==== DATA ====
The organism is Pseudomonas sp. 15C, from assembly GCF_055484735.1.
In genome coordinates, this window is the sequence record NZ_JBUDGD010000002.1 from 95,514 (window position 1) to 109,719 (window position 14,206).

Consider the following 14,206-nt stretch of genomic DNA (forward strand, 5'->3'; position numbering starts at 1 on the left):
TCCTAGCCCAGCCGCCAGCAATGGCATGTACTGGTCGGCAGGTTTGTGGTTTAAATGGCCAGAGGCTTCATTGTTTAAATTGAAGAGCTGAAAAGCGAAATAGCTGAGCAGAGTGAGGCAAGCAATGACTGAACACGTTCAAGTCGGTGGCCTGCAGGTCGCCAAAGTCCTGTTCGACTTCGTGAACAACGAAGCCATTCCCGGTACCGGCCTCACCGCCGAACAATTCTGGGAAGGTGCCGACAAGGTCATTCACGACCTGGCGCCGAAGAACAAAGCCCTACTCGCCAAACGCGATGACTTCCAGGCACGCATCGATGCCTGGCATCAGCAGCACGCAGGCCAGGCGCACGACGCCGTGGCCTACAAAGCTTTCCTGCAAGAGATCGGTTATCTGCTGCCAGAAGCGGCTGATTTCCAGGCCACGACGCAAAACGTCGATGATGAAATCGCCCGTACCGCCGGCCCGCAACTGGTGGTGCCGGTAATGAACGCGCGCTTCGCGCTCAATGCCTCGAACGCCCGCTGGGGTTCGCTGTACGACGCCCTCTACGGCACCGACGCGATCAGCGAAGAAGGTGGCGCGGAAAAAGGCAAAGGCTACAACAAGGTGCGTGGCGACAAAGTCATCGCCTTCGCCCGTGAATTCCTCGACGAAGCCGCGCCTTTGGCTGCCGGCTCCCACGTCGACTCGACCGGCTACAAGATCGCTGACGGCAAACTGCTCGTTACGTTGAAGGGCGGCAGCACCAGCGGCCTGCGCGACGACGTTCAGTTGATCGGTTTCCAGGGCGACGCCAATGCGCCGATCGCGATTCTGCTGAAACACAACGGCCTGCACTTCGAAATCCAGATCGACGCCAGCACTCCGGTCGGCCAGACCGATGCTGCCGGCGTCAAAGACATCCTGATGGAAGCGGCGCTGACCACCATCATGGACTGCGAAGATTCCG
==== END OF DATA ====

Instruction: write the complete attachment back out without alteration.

The organism is Pseudomonas sp. 15C, from assembly GCF_055484735.1.
In genome coordinates, this window is the sequence record NZ_JBUDGD010000002.1 from 95,514 (window position 1) to 109,719 (window position 14,206).

Consider the following 14,206-nt stretch of genomic DNA (forward strand, 5'->3'; position numbering starts at 1 on the left):
TCCTAGCCCAGCCGCCAGCAATGGCATGTACTGGTCGGCAGGTTTGTGGTTTAAATGGCCAGAGGCTTCATTGTTTAAATTGAAGAGCTGAAAAGCGAAATAGCTGAGCAGAGTGAGGCAAGCAATGACTGAACACGTTCAAGTCGGTGGCCTGCAGGTCGCCAAAGTCCTGTTCGACTTCGTGAACAACGAAGCCATTCCCGGTACCGGCCTCACCGCCGAACAATTCTGGGAAGGTGCCGACAAGGTCATTCACGACCTGGCGCCGAAGAACAAAGCCCTACTCGCCAAACGCGATGACTTCCAGGCACGCATCGATGCCTGGCATCAGCAGCACGCAGGCCAGGCGCACGACGCCGTGGCCTACAAAGCTTTCCTGCAAGAGATCGGTTATCTGCTGCCAGAAGCGGCTGATTTCCAGGCCACGACGCAAAACGTCGATGATGAAATCGCCCGTACCGCCGGCCCGCAACTGGTGGTGCCGGTAATGAACGCGCGCTTCGCGCTCAATGCCTCGAACGCCCGCTGGGGTTCGCTGTACGACGCCCTCTACGGCACCGACGCGATCAGCGAAGAAGGTGGCGCGGAAAAAGGCAAAGGCTACAACAAGGTGCGTGGCGACAAAGTCATCGCCTTCGCCCGTGAATTCCTCGACGAAGCCGCGCCTTTGGCTGCCGGCTCCCACGTCGACTCGACCGGCTACAAGATCGCTGACGGCAAACTGCTCGTTACGTTGAAGGGCGGCAGCACCAGCGGCCTGCGCGACGACGTTCAGTTGATCGGTTTCCAGGGCGACGCCAATGCGCCGATCGCGATTCTGCTGAAACACAACGGCCTGCACTTCGAAATCCAGATCGACGCCAGCACTCCGGTCGGCCAGACCGATGCTGCCGGCGTCAAAGACATCCTGATGGAAGCGGCGCTGACCACCATCATGGACTGCGAAGATTCCG